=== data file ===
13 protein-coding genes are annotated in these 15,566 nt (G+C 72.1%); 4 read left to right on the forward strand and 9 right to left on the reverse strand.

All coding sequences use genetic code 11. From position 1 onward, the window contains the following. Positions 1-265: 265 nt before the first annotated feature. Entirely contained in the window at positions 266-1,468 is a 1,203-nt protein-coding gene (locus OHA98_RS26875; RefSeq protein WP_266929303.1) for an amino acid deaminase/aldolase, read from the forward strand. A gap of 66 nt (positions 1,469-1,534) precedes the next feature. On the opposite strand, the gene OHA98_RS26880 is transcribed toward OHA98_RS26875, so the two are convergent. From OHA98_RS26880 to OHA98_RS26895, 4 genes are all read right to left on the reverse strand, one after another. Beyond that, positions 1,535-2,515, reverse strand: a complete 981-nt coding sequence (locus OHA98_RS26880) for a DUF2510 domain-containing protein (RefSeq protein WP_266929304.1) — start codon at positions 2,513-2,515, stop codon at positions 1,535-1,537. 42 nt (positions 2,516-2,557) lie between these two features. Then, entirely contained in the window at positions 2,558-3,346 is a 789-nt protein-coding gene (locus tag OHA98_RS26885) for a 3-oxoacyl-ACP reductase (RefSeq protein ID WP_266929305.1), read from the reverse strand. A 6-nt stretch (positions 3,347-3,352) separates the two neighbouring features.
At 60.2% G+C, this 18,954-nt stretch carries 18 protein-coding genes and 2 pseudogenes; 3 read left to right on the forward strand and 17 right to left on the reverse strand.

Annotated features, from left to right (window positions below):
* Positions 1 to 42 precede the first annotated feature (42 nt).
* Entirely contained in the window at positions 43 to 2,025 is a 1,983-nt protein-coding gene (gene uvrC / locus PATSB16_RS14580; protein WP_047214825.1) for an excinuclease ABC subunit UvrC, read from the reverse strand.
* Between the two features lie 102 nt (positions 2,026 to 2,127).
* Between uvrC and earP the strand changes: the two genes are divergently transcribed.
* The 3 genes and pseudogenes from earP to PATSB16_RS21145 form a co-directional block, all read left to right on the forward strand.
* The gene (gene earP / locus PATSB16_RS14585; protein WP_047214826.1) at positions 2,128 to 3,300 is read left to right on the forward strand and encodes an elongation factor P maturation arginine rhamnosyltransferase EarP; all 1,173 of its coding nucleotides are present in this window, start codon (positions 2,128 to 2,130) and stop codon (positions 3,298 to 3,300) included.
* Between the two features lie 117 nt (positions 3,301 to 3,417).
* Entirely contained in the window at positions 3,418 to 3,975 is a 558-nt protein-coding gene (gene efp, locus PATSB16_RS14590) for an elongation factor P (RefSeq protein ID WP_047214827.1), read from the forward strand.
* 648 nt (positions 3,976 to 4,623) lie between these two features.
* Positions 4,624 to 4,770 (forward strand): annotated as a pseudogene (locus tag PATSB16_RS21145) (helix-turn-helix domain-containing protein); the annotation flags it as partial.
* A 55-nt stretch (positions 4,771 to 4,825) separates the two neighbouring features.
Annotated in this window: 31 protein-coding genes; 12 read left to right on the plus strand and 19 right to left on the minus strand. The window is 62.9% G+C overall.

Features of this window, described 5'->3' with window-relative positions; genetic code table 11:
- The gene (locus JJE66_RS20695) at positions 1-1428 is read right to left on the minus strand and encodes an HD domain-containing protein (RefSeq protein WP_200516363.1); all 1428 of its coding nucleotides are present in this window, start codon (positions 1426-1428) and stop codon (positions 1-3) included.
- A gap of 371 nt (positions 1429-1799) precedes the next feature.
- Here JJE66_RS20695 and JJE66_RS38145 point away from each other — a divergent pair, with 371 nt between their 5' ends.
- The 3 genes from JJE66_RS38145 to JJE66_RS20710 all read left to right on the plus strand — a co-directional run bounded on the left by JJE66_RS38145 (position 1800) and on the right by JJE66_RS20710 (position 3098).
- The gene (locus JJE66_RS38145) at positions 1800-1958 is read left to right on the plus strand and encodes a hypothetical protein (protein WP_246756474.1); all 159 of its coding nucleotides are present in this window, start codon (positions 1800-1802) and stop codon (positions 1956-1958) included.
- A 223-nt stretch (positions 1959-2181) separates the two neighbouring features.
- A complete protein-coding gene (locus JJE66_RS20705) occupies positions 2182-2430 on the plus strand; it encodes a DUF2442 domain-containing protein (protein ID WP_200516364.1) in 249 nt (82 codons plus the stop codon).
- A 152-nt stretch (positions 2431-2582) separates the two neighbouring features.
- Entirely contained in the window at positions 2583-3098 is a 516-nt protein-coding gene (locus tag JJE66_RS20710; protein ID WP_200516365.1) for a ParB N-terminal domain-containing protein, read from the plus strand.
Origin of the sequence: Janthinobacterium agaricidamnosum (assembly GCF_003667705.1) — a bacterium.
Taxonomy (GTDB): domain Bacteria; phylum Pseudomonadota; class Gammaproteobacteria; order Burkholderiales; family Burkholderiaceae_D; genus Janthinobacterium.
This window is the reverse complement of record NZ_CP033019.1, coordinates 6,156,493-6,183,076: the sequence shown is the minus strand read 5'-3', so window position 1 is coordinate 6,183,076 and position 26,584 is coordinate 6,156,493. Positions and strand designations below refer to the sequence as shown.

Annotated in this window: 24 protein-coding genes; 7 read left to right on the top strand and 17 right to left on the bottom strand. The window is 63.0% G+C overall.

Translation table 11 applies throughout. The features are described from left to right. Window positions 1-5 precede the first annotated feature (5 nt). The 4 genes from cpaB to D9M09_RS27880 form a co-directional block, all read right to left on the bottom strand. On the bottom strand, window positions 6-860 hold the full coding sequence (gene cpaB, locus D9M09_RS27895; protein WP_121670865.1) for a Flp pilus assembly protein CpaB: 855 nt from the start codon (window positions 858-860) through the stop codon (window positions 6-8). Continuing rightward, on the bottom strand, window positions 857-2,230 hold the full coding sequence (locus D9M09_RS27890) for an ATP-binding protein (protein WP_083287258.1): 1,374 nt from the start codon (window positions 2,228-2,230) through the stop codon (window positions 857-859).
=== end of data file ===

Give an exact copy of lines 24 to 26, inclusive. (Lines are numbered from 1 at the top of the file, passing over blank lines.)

- A complete protein-coding gene (locus JJE66_RS20705) occupies positions 2182-2430 on the plus strand; it encodes a DUF2442 domain-containing protein (protein ID WP_200516364.1) in 249 nt (82 codons plus the stop codon).
- A 152-nt stretch (positions 2431-2582) separates the two neighbouring features.
- Entirely contained in the window at positions 2583-3098 is a 516-nt protein-coding gene (locus tag JJE66_RS20710; protein ID WP_200516365.1) for a ParB N-terminal domain-containing protein, read from the plus strand.